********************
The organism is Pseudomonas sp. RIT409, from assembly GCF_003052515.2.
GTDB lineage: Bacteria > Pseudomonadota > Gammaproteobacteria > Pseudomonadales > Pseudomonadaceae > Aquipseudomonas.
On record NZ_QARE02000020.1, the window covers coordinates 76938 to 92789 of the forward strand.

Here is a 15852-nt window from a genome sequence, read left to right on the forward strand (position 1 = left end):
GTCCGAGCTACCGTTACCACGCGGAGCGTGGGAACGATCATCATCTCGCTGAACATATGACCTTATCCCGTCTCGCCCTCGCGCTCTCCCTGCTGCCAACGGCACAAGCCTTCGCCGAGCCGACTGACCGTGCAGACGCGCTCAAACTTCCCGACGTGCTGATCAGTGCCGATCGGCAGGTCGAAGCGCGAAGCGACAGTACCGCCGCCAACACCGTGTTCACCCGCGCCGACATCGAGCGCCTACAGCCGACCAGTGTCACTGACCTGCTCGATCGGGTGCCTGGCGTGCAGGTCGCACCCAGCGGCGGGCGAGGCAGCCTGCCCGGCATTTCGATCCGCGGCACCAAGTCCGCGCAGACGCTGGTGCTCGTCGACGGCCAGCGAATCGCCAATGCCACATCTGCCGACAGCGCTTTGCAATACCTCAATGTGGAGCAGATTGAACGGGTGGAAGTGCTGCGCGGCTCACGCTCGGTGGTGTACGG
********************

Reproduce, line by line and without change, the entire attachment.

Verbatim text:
The organism is Pseudomonas sp. RIT409, from assembly GCF_003052515.2.
GTDB lineage: Bacteria > Pseudomonadota > Gammaproteobacteria > Pseudomonadales > Pseudomonadaceae > Aquipseudomonas.
On record NZ_QARE02000020.1, the window covers coordinates 76938 to 92789 of the forward strand.

Here is a 15852-nt window from a genome sequence, read left to right on the forward strand (position 1 = left end):
GTCCGAGCTACCGTTACCACGCGGAGCGTGGGAACGATCATCATCTCGCTGAACATATGACCTTATCCCGTCTCGCCCTCGCGCTCTCCCTGCTGCCAACGGCACAAGCCTTCGCCGAGCCGACTGACCGTGCAGACGCGCTCAAACTTCCCGACGTGCTGATCAGTGCCGATCGGCAGGTCGAAGCGCGAAGCGACAGTACCGCCGCCAACACCGTGTTCACCCGCGCCGACATCGAGCGCCTACAGCCGACCAGTGTCACTGACCTGCTCGATCGGGTGCCTGGCGTGCAGGTCGCACCCAGCGGCGGGCGAGGCAGCCTGCCCGGCATTTCGATCCGCGGCACCAAGTCCGCGCAGACGCTGGTGCTCGTCGACGGCCAGCGAATCGCCAATGCCACATCTGCCGACAGCGCTTTGCAATACCTCAATGTGGAGCAGATTGAACGGGTGGAAGTGCTGCGCGGCTCACGCTCGGTGGTGTACGG